NEWCASTLE’S household waste could be turned into fuel in a plan to avoid a multi-million-pound penalty for missing targets.
All councils must hit EU and UK Government goals for diverting rubbish away from landfill and the city council could face a charge of up to £5.5m if it fails.
A scheme going to the council’s executive late next month investigates how 40,000 tonnes of non-recyclable waste a year can be routed away from landfill and instead be converted into energy.
A study tour by councillors, officers and representatives of city environmental pressure group Ban Waste has visited Norway, London, Hampshire and the Midlands to see technologies at work.
Newcastle’s options revolve around:
Turning waste into gas which can then be burned to provide energy;
Using high-temperature steam to “cook” and clean waste, leaving a fibrous material that can be used as roof tiles or fuel.
Turning waste into fuel pellets and burning them instead of coal for industrial uses such as cement kilns.
Another area to be explored is burning waste to give energy. But it is very unlikely an incinerator would be built in Newcastle to deal with only 40,000 tonnes of refuse a year. Any incineration option would be more likely to use waste company Sita UK’s Teesside incinerator.
The proposals recommend the council talks with industry providers about what type of technology will suit Newcastle’s long-term needs. If approved, the scheme should be working in two years’ time.
Council executive member for environment Wendy Taylor said: “This is a vital decision for Newcastle’s future that will mean we no longer have to rely on burying our rubbish.
“The first phase of our waste management strategy, which involved introducing blue bin recycling and brown garden waste bins to homes across the city, has been a real success – increasing recycling rates by more than a third. We are now beginning the work of finding a sustainable solution for the waste we cannot recycle.”
The council is replacing a kerbside black box recycling collection service with bigger blue wheelie bins, which include cardboard recycling. It has so far converted six of its eight waste collection rounds to the blue bin system, which will cover 110,000 homes. About 55,000 households also have brown garden waste bins. Garden waste is composted at a council site near Walbottle.
Organic waste, such as food, is separated from rubbish at the old Byker incinerator site and sent to a Sita plant at Ellington in Northumberland for composting. The wheelie bin refuse which remains at Byker – 40,000 tonnes a year – is the subject of the new proposals.
The council’s current recycling rate is 33%, with the rest going to landfill.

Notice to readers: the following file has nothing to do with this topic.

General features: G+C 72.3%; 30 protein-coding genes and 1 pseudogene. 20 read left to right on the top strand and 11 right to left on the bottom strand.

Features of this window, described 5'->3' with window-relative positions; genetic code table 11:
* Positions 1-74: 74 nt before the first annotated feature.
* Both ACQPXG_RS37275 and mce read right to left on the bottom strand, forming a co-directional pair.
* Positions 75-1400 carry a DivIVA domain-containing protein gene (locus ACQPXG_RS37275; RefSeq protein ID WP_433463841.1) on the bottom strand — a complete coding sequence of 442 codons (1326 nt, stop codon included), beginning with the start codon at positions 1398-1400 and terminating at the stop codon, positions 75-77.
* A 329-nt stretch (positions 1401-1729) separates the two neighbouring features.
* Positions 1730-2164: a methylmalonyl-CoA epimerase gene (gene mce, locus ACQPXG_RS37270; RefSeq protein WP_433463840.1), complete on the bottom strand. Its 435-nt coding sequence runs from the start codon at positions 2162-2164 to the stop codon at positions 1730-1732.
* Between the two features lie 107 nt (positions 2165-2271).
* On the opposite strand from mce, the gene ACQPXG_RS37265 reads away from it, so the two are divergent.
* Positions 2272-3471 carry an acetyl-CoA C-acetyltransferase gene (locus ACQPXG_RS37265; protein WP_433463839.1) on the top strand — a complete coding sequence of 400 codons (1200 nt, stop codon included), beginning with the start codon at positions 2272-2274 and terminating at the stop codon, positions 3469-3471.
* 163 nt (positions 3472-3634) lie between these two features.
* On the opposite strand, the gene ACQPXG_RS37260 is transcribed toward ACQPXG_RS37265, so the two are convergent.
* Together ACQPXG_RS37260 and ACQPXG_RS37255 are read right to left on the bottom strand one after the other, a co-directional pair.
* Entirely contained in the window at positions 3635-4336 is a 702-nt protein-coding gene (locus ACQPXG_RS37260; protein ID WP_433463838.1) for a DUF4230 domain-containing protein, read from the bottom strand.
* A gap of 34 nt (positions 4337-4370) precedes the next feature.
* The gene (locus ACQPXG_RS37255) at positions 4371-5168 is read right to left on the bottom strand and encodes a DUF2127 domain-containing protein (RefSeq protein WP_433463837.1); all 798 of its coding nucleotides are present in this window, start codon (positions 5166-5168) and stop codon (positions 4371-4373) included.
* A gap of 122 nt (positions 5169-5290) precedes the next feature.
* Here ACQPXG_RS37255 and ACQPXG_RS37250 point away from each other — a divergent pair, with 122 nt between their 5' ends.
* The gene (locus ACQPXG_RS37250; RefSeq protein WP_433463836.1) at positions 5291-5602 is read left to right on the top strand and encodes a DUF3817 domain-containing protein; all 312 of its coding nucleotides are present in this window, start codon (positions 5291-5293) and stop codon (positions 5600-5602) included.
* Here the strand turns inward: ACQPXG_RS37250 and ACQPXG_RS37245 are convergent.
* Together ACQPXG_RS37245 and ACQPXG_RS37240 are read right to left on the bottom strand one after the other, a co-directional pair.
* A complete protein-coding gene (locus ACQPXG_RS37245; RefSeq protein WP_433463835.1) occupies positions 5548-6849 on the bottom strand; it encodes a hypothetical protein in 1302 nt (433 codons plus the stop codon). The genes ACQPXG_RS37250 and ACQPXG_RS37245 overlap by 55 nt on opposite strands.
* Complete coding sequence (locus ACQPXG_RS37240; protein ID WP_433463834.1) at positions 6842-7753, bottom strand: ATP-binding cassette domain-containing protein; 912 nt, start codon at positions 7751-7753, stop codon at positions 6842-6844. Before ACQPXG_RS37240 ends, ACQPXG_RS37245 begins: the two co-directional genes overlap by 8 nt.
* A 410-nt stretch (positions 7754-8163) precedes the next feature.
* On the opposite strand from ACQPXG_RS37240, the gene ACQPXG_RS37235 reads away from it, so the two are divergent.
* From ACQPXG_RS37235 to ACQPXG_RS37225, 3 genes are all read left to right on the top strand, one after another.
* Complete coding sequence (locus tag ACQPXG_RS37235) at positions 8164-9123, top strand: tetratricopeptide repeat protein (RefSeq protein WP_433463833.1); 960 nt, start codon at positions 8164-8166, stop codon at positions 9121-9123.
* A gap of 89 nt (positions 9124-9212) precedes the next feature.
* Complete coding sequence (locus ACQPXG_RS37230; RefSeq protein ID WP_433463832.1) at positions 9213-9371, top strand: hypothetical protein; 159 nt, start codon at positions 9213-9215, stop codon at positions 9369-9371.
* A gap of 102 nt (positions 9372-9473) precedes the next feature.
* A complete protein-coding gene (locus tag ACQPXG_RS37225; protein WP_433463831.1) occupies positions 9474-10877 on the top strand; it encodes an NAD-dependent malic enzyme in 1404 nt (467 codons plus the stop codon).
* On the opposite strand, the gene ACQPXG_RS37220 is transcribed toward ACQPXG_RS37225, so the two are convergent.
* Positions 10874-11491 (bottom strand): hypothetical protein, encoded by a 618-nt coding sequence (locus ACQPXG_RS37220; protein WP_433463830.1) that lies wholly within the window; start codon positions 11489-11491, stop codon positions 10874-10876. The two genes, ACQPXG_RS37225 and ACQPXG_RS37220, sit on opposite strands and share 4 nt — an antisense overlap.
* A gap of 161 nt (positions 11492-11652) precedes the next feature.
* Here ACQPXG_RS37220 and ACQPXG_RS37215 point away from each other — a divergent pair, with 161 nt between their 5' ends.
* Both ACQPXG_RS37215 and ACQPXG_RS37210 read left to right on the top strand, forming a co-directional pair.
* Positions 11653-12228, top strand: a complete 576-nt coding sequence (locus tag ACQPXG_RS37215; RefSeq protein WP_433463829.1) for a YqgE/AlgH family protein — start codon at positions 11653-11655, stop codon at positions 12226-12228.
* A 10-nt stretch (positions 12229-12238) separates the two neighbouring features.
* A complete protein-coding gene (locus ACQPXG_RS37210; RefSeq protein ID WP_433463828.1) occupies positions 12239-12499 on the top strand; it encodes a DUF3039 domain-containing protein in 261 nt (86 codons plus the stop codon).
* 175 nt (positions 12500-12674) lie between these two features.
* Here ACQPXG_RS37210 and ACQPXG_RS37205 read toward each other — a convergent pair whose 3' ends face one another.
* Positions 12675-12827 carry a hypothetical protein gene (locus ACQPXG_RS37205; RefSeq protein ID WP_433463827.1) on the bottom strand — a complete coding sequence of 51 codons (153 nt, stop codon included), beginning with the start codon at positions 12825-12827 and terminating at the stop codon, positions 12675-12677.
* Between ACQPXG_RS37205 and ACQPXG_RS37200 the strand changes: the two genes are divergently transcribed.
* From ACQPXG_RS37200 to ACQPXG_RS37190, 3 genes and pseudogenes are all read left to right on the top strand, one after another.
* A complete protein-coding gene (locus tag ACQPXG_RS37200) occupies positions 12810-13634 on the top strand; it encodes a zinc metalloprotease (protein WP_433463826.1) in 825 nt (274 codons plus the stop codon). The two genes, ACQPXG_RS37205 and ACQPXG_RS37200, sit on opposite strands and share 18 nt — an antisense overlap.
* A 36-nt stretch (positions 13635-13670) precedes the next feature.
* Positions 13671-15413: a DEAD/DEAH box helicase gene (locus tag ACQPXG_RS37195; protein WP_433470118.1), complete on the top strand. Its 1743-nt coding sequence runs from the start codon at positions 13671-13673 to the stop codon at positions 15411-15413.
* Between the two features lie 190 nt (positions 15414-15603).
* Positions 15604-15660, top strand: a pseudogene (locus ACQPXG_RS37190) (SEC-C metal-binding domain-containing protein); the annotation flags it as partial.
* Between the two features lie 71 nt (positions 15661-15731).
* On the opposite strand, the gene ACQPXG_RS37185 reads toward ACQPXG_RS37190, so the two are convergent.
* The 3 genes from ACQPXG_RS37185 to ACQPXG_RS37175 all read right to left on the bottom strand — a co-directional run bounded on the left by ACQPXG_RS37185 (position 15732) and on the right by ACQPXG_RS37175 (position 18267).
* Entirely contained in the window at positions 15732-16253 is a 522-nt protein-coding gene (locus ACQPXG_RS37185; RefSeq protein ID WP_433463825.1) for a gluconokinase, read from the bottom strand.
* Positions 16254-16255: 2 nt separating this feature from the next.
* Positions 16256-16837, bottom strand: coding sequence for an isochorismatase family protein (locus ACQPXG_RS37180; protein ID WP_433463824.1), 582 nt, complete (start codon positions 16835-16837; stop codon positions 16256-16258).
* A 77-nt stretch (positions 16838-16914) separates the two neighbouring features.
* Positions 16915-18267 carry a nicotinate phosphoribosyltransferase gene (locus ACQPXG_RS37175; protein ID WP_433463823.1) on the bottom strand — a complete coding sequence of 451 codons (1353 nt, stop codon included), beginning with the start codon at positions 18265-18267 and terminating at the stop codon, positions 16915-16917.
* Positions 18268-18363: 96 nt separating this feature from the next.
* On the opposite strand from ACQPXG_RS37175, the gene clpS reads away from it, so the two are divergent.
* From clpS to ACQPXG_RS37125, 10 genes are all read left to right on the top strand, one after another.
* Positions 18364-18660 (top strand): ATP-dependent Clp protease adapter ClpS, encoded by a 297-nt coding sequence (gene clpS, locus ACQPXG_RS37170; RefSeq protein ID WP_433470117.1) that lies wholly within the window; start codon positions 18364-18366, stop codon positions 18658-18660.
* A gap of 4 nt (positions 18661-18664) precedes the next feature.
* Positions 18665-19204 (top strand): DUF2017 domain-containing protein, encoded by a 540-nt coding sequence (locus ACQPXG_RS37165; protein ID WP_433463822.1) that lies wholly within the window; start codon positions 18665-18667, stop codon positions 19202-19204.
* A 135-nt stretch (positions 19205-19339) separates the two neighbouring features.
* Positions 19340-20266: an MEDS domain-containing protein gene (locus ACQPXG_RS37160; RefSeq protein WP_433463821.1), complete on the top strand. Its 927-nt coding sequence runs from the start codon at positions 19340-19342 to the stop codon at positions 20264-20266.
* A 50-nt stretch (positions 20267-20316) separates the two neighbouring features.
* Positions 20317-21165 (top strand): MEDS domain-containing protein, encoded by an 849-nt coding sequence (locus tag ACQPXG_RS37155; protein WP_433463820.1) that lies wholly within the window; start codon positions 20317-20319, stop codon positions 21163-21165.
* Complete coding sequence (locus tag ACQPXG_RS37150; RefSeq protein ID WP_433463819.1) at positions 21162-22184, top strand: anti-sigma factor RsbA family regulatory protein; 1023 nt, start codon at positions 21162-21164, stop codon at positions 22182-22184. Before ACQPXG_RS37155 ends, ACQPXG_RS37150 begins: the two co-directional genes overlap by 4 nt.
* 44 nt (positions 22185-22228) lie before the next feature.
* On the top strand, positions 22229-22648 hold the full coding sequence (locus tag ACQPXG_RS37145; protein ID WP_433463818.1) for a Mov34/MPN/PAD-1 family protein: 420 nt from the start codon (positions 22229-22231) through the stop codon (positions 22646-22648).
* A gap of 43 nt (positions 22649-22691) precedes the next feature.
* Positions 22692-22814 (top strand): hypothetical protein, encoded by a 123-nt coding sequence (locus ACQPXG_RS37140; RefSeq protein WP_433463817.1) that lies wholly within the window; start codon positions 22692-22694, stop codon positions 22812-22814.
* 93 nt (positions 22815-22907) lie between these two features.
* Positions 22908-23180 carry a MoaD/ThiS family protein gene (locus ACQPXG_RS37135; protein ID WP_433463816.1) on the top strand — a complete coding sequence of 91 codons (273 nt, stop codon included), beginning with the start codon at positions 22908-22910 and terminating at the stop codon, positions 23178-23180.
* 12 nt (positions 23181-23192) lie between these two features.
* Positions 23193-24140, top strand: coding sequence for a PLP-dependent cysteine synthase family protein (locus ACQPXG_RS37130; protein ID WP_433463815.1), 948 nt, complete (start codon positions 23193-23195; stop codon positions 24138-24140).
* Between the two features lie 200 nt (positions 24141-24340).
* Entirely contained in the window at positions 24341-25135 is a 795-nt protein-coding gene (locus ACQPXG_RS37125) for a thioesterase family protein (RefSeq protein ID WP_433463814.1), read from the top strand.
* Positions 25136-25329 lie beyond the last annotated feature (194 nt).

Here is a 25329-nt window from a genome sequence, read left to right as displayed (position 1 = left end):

The city’s target is to increase recycling to 43% by 2009-10 and 55% by 2020 and to cut waste by 15% by 2020.
Even if these targets are met, the city will be 38,000 tonnes short of landfill goals, which would translate into a £5.5m penalty in 2020.
Plan to help save land
WASTE management company Sita UK has won planning approval for a new plant on Teesside which will burn waste to create energy.
The £120m project at Haverton Hill, Billingham will deal with up to 250,000 tonnes a year, producing enough electricity to power homes in a town the size of Hartlepool. It will sit next to the site’s incinerator.
This plant deals with 250,000 tonnes and an extension is planned which will add 140,000 tonnes of capacity. Sita is providing for a railhead so waste can go in by train. The extension is to take waste from Northumberland. Sita’s new integrated £13m waste site at West Sleekburn in the county opens in April.
The site, part of a 28-year deal with Northumberland County Council, will recycle up to 50,000 tonnes a year. It will also handle up to 70,000 tonnes of non-recyclable waste which will go to Teesside.
Sita Northumberland general manager Richard Hinchcliffe said: “The partnership is aiming for just 8% of Northumberland’s waste to be sent to landfill by 2012. That will make the county one of the greenest for waste management in the UK.”
UK and EU law requires councils to divert increasing volumes of rubbish away from landfill.
Using 1995 as a baseline, councils must divert 25% of that figure from landfill by 2010, 50% by 2013 and 65% by 2020.
The Audit Commission has said councils that miss targets could face “fines” of up to £7m a year.
The Government’s own landfill tax, currently £32 a tonne, is to rise to £48 by 2010. If councils exceed their landfill allowance, they could also face a penalty of £150 a tonne.
Cumbria County Council has estimated that, even at higher rates of recycling, hitting the 2013 target is unlikely.
The landfill tax alone will add £2m in costs for the council for each of the next two years, and if the council exceeds its landfill tonnage allowance, it could face penalties of £5.2m a year by 2013.
So, the council has approved a 25-year deal worth £700m to cut rubbish going to landfill by 80%. It has agreed to a deal with waste firm Shanks Group to turn much of the waste into fuel.